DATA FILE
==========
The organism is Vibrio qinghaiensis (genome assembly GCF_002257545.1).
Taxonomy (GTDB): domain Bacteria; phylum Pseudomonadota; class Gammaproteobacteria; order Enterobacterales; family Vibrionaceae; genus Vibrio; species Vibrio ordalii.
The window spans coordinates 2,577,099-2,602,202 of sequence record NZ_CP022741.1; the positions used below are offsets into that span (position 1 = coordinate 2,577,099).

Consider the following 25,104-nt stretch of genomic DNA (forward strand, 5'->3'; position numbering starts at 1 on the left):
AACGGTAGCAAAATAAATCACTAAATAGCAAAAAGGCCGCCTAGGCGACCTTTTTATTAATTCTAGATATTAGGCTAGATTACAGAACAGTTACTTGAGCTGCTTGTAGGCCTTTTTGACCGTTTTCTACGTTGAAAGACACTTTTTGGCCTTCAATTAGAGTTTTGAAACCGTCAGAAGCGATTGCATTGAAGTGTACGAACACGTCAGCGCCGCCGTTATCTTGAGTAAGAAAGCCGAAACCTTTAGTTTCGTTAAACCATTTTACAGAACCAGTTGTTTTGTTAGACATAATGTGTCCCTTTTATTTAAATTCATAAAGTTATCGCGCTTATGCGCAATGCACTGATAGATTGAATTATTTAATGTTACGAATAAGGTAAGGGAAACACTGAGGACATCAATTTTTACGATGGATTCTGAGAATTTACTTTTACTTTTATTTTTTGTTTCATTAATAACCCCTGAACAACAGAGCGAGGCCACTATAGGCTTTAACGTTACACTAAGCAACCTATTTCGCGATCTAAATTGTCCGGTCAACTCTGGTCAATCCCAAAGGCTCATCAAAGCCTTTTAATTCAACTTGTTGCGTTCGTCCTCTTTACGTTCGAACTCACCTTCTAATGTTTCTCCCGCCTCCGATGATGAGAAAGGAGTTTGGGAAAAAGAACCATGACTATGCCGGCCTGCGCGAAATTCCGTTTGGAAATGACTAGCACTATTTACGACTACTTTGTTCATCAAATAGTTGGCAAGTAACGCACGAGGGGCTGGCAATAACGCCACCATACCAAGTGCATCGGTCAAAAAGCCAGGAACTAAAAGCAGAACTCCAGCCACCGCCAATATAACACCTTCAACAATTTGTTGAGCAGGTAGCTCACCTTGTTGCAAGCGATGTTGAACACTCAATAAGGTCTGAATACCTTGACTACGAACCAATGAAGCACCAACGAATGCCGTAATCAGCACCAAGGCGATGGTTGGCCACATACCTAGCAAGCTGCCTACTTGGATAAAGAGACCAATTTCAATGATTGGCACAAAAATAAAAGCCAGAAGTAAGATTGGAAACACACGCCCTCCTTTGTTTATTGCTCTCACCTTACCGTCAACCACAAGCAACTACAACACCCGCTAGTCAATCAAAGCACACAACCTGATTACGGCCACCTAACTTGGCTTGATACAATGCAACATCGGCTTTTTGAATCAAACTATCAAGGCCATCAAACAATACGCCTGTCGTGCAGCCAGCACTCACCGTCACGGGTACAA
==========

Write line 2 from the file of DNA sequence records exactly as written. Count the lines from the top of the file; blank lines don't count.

Taxonomy (GTDB): domain Bacteria; phylum Pseudomonadota; class Gammaproteobacteria; order Enterobacterales; family Vibrionaceae; genus Vibrio; species Vibrio ordalii.